Reef and Fishery Assessment of Navassa Island National Wildlife Refuge

On April 23, 2009 scientists from the NOAA's Southeast Fisheries Science Center in Miami Florida (SEFSC) departed from San Juan, Puerto Rico aboard the NOAA Ship Nancy Foster. Their destination: the Navassa National Wildlife Refuge. Along with the NOAA scientists are researchers from the University of Miami's Rosenstiel School of Marine and Atmospheric Science (UM/RSMAS), the US Fish and Wildlife Service (FWS), and the Director of the Fondation pour la Protection de la Biodiversité Marine (FoProBiM), an NGO based in Haiti.
This work is funded by the NOAA Coral Reef Conservation Program.

Saturday, April 25, 2009


This is my fifth visit to Navassa. I came for the first time in 2000 and was amazed at the clear water, large fish, and healthy corals. My susequent visits, at approximately 2 year intervals, have all held (mostly unpleasant) surprises. Because Navassa is so remote and our observations are so intermittent, a lot can happen that we are not able to observe directly. However, in 2004, we encountered a coral disease outbreak and greatly expanded fishing effort while in 2006, a coral mass-bleaching event was underway. On the good side, the threatened elkhorn coral (Acropora palmata) population at Navassa was surprisingly robust and healthy in 2006 and the water was still spectacularly clear. I am nervous what surprises await us this trip. Hopefully at least some are good ones.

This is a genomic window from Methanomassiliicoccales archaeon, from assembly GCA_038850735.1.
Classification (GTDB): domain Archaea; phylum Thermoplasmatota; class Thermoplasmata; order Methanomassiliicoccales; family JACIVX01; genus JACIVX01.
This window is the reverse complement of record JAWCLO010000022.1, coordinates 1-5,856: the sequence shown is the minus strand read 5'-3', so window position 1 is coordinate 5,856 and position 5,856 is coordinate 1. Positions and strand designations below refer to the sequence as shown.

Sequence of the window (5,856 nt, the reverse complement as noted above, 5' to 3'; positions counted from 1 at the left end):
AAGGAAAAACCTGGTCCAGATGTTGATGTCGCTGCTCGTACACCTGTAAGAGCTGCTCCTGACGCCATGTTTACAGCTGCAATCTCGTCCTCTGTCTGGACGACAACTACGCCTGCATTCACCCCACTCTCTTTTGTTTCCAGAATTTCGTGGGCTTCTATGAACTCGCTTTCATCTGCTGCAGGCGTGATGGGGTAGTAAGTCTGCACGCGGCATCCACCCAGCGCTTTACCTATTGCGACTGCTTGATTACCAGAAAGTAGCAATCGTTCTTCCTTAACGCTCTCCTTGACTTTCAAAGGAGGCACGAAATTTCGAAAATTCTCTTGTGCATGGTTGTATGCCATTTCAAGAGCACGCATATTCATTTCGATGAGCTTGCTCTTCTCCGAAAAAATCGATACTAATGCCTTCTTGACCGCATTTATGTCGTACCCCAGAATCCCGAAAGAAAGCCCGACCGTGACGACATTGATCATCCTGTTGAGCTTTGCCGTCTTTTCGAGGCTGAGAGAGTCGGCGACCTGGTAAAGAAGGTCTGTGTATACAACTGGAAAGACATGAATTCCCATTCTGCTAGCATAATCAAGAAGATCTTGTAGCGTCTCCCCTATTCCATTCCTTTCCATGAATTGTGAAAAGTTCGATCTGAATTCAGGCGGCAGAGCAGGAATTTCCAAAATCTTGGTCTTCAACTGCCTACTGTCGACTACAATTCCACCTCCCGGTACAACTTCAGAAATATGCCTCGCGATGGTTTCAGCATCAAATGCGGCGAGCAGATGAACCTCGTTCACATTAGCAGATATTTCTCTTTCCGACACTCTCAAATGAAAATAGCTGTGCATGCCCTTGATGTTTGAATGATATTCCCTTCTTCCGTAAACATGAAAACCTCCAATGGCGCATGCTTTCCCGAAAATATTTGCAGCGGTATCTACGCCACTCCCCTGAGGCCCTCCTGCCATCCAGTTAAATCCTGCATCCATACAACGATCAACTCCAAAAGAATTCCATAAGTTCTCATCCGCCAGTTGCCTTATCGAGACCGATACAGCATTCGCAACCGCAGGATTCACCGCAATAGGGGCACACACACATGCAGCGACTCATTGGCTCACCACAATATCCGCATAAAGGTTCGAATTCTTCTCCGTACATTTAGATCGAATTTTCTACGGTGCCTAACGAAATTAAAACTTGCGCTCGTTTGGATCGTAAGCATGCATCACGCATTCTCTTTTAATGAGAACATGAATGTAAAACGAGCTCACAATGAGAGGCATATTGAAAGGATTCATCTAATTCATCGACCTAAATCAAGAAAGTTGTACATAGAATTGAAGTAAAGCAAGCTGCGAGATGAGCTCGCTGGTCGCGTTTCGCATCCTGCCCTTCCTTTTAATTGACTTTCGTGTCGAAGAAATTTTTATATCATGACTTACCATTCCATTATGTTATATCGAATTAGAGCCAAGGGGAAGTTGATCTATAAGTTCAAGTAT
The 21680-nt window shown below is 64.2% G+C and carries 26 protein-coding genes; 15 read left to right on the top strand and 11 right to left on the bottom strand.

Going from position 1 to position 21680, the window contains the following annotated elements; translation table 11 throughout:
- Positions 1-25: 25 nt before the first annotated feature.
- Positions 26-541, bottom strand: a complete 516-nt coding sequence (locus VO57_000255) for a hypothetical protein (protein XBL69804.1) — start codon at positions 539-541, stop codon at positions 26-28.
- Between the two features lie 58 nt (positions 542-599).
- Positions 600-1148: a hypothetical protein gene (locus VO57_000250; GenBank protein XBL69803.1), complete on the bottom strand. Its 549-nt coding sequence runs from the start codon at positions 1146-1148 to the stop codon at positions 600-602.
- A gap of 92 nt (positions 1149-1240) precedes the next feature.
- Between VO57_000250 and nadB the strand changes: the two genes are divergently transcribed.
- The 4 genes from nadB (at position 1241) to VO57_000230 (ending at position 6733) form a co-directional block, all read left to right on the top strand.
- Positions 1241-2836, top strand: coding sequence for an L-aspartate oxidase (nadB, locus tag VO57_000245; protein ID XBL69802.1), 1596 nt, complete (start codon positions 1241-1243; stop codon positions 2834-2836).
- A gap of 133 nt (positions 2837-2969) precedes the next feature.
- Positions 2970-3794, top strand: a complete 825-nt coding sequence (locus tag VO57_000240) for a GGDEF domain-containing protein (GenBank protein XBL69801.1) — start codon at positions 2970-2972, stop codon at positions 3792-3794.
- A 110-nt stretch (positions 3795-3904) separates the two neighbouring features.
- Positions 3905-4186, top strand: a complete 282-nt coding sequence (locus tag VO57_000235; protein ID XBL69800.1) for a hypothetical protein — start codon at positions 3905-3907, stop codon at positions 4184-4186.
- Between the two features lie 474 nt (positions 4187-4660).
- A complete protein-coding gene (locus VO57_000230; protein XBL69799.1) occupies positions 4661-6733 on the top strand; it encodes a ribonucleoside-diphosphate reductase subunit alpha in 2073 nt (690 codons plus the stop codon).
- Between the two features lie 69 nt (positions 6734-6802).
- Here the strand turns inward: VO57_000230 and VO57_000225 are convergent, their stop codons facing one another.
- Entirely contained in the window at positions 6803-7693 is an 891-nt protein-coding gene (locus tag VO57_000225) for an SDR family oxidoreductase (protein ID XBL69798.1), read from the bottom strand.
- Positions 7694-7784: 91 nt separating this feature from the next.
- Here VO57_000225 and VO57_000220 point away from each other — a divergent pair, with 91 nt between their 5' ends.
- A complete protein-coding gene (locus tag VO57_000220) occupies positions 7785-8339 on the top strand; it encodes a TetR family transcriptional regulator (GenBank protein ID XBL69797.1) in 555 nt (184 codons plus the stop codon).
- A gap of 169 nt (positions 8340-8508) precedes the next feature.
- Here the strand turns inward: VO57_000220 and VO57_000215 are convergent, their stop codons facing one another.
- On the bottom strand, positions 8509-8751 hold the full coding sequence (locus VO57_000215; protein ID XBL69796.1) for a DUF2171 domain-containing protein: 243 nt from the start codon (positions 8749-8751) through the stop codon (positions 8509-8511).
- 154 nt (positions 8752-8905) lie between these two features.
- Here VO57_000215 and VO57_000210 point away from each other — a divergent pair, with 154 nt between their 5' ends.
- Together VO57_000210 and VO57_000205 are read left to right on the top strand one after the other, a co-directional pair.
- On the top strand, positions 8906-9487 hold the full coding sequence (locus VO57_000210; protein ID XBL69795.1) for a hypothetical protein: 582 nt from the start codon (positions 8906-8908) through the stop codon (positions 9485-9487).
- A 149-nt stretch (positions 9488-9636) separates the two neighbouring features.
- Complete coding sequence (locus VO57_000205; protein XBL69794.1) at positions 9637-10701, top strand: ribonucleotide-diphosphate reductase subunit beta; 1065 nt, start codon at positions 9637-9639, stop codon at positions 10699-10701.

Margaret Miller

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